Kagan said at a conference for women at Princeton University that over the past three decades, starting with Justice Sandra Day O'Connor and continuing with Justice Anthony Kennedy, that there was a figure on the bench "who found the center or people couldn't predict in that sort of way."
“It’s not so clear, that I think going forward, that sort of middle position — it's not so clear whether we’ll have it," Kagan said.
Let's analyze Kagan's words for a moment.
By stating that she thinks a Justice in the "middle position" might not exist on a future Supreme Court, she - Kagan herself - has admitted that she is incapable of being a justice in a "middle position". This should, at the very least, disqualify her from service on the SCOTUS. She has admitted that she cannot be impartial. She has admitted that her bias will always color her decisions. She has admitted that we cannot trust her judgement.
This is dangerous for the SCOTUS and for the US.
The job of a Supreme Court Justice is not to decide a case based on an ideology of any kind. The job is to examine the brief presented by both sides and:
- To determine whether the case in question has a basis in law;
- To determine whether that law is in conformance with the Constitution - not some arbitrary definition of "Constitutional principles" determined by one's ideology, but the actual text of the Constitution; and
- To determine whether that law was correctly applied.
Here's why an adherence to the actual text of the Constitution is vitally important: if ideology is used to stretch "the meaning" of the Constitution to find new "rights", then the Constitution has been subordinated to that ideology -- and lower courts must now adhere to an ideology that is not defined in the law.
To put it simply: either the Constitution is the law... or it isn't.
This is not about Kavanaugh per se, but it is about whether Supreme Court precedent can be trusted to be Constitutionally valid. Bad decisions result when ideology is a primary guiding principle. And bad decisions are tearing this country apart.
A perfect example of the impropriety of ideology in SCOTUS decisions can be found in Justice O'Connor's comments on Roe. In 1983 and again in 1986, O'Connor criticized the Roe decision. In later years, when asked whether she would reaffirm Roe, she said she would. The Constitution did not change. The text remained exactly the same. Nothing in the text of the Constitution speaks on any medical procedures or the validity of taking an unborn's life without due process. The Constitution leaves those decisions to the States (the 10th Amendment). Yet Justice O'Connor's personal ideology changed, and thus her opinion on Roe changed as well.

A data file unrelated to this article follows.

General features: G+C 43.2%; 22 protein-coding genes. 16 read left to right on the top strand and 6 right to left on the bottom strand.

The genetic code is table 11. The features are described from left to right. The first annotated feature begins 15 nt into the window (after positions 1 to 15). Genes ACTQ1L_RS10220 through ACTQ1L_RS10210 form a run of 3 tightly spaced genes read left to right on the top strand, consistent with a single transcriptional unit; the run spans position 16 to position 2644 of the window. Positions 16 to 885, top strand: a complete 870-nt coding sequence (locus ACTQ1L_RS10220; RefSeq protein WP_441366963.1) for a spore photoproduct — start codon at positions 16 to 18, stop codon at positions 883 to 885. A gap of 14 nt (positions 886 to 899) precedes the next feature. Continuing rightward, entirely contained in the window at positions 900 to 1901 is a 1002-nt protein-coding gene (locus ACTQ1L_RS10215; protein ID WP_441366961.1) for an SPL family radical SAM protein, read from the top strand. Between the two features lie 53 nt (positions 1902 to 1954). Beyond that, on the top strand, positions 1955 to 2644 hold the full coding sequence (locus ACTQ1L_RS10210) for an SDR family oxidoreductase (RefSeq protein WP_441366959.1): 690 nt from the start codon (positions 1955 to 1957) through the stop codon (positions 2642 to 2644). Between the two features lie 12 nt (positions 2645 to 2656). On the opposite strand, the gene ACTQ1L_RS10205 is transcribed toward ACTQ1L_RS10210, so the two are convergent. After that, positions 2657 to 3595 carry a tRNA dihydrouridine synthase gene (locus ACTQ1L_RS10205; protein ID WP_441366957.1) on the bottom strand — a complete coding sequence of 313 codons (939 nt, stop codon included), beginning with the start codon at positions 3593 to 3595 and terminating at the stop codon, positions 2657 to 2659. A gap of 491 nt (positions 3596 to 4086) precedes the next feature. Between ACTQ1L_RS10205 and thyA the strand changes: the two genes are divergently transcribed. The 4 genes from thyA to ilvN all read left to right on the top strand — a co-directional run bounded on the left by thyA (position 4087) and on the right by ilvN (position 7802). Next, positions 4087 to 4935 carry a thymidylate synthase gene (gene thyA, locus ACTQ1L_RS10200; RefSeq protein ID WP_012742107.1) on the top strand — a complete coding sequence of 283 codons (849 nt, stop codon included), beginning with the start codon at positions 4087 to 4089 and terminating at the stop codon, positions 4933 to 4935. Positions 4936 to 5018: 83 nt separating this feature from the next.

The question of Roe as "bad law" has been discussed for decades, but it was the Roe decision that inflated passions on both sides of the debate. The reason? Ideology guided a decision, not the text of the Constitution. The Supreme Court should have decided that Roe was a state-level decision, and that it - the Supreme Court - does not exist to overturn 10th Amendment State-level decisions except when they violate the actual text of the Constitution.
Clearly, the actual text of the Constitution should be the guiding principle for cases that come to the Supreme Court. The Supreme Court should not be making new law in its decisions. It should not co-opt the job of the legislatures, whether State or Federal.
It is often said that "the laboratory of the States" shows the genius of The Founders: those who had despised the monarchical control over the Colonies and designed a Constitution to prevent those abuses. By designing independent States that operated under a common Federal code (the Constitution) that prevented those States from abusing each other's citizens, they designed a wondrous multi-layered system of government that encouraged freedom while simultaneously permitting State-level controls.
Our Republic requires that each State adhere to the Constitution, but that each State may decide - for itself and for its citizens - other laws and statutes that its citizens desire for themselves. And when a State implements a law that violates the actual text of the Constitution, the Supreme Court's job is to strike down that law (e.g. Brown and, more recently, Janus).
We do not need a Supreme Court made up of conservatives, liberals, men, women or "smart Latinas". We need a Supreme Court that examines each brief strictly according to the text of the Constitution, makes decisions solely based on the text of the Constitution, requires that States also adhere to the text of the Constitution, and will send a non-Constitutional case back to the State from where it originated.
One can only hope that a "conservative-leaning Supreme Court" will return to deciding cases on their merit according to the actual text of the Constitution, rather than becoming an engine that coerces all of the States to comply with a non-textual ideology.